On completion of the course, the student should be able to:
describe modern experimental methods in materials physics
name the limitations of the respective techniques.
judge the precision and accuracy of the measurements.
choose the right technique to address specific material physics questions.
In the area of material physics a wide range of experimental techniques and probes are used. These span from sample preparation to characterisation and most important to methods adequate to answer the scientific question of interest. In this course an overview of modern experimental techniques in material physics will be given. The precision, accuracy and limitations will be discussed. Laboratory work provides practical experience. The range of experimental methods covers compositional determination, structural determination (Reciprocal space techniques), bulk, surface, superstructures, real space imaging, electron based techniques, photon based techniques, atomic probes, electron spectroscopy, surface sensitive techniques, magnetic properties, optical properties. During the laboratory work the students get experience with: Ion beam analysis, x-ray reflectivity and diffraction, light scattering, absorption measurements, SQUID, MOKE, Kerr microscopy, microscopy and AFM.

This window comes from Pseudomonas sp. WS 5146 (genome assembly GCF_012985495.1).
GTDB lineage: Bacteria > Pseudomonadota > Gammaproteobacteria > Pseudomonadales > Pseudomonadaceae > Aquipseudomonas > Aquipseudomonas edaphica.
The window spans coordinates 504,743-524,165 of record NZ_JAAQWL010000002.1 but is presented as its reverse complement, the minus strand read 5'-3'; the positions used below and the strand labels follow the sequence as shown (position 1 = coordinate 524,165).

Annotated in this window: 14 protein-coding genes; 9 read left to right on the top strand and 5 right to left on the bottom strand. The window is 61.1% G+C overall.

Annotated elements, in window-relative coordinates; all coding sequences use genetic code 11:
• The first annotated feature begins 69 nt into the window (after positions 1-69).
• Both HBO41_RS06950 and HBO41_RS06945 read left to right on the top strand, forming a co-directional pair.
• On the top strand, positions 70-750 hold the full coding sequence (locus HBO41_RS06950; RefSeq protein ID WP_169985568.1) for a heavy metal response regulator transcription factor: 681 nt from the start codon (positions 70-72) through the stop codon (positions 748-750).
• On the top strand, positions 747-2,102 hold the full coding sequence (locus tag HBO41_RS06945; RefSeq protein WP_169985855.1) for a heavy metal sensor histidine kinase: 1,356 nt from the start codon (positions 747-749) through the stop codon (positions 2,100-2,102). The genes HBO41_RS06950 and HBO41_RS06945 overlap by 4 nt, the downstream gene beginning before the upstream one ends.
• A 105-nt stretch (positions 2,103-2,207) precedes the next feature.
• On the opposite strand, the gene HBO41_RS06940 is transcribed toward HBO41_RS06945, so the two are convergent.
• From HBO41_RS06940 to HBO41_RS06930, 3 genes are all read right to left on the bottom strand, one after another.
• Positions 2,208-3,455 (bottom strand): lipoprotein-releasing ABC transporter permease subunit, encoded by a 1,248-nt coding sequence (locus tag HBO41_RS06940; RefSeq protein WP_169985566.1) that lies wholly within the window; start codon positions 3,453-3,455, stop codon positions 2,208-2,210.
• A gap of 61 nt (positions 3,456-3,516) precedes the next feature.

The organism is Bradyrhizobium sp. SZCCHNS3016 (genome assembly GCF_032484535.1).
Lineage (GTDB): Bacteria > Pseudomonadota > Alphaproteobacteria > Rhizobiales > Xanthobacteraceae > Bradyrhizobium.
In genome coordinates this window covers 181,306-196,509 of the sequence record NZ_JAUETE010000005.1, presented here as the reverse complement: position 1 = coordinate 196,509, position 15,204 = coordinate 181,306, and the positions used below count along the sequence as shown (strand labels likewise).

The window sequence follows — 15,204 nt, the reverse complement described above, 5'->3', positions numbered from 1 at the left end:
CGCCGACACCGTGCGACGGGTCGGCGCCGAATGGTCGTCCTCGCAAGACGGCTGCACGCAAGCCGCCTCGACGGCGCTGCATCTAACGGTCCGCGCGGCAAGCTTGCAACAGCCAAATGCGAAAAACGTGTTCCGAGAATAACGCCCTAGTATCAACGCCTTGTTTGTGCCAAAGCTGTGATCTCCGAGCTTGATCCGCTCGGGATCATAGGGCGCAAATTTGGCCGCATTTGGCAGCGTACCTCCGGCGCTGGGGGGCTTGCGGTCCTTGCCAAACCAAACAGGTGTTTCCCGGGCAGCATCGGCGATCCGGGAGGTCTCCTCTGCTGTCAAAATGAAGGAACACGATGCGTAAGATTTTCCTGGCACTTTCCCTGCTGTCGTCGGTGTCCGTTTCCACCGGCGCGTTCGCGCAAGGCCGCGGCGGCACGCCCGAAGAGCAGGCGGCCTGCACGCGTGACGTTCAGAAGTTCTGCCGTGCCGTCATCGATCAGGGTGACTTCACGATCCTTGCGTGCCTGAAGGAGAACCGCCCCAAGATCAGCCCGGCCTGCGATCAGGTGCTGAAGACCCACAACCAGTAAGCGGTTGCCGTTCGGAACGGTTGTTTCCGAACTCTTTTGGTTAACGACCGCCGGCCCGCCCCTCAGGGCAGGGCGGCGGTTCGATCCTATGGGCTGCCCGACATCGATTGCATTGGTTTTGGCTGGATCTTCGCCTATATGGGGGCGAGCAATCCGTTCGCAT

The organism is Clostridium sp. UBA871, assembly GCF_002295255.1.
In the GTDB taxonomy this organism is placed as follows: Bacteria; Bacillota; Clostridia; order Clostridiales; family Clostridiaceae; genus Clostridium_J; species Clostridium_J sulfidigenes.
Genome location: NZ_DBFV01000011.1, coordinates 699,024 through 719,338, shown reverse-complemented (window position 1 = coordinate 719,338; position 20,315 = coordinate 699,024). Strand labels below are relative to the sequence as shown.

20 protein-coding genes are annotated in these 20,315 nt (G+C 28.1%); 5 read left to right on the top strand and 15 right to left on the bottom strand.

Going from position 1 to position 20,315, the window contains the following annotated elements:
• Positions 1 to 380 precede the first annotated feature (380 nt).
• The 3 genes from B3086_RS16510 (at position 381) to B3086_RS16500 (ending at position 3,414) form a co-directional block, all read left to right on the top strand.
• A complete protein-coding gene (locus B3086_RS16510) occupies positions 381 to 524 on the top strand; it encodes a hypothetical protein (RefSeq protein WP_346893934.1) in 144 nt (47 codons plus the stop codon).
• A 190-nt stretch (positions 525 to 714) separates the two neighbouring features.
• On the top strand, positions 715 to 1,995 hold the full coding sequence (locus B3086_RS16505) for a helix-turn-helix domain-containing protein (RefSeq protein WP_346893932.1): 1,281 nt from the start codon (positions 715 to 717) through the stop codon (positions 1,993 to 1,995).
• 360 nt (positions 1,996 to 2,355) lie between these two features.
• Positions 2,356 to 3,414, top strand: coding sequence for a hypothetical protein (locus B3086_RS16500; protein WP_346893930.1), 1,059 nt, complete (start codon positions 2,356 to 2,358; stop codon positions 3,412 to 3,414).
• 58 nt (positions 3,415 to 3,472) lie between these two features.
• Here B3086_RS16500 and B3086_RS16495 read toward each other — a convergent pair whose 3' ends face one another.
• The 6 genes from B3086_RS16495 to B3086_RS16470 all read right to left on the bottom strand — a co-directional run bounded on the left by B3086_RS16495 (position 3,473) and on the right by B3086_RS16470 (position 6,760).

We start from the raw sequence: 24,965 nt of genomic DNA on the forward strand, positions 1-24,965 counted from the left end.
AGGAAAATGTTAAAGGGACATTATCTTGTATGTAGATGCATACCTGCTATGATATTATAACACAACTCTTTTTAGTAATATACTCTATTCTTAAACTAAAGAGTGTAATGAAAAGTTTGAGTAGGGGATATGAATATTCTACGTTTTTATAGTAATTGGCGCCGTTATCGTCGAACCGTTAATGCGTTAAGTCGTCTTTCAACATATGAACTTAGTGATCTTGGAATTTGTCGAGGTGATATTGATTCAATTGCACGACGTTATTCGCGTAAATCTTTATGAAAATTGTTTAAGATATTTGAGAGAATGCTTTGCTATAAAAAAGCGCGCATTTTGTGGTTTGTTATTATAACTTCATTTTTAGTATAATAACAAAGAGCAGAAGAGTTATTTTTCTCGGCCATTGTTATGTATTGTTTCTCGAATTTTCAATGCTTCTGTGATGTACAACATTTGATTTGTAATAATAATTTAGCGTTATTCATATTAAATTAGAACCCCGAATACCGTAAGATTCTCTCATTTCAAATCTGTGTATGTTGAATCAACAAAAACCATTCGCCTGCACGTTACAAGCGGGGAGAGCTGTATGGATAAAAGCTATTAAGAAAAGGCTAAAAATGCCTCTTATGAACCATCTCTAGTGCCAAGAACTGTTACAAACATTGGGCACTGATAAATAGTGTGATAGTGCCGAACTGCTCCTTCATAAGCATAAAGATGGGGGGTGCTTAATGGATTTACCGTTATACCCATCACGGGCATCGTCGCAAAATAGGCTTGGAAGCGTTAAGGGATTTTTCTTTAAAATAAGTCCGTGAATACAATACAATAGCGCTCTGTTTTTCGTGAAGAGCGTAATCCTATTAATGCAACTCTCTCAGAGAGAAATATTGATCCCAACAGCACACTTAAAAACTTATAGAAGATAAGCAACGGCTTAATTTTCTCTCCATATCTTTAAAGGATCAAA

Lectures and laboratory work. Self study and group work for the preparation and evaluation of the laboratory work will provide depth of study in particular areas. Chapters from various books and review articles will be used for background information.
Preparation and reports for the laboratory work. Seminar on choice of experimental methods and solving of a scientific problem.
If there are special reasons for doing so, an examiner may make an exception from the method of assessment indicated and allow a student to be assessed by another method. An example of special reasons might be a certificate regarding special pedagogical support from the disability coordinator of the university.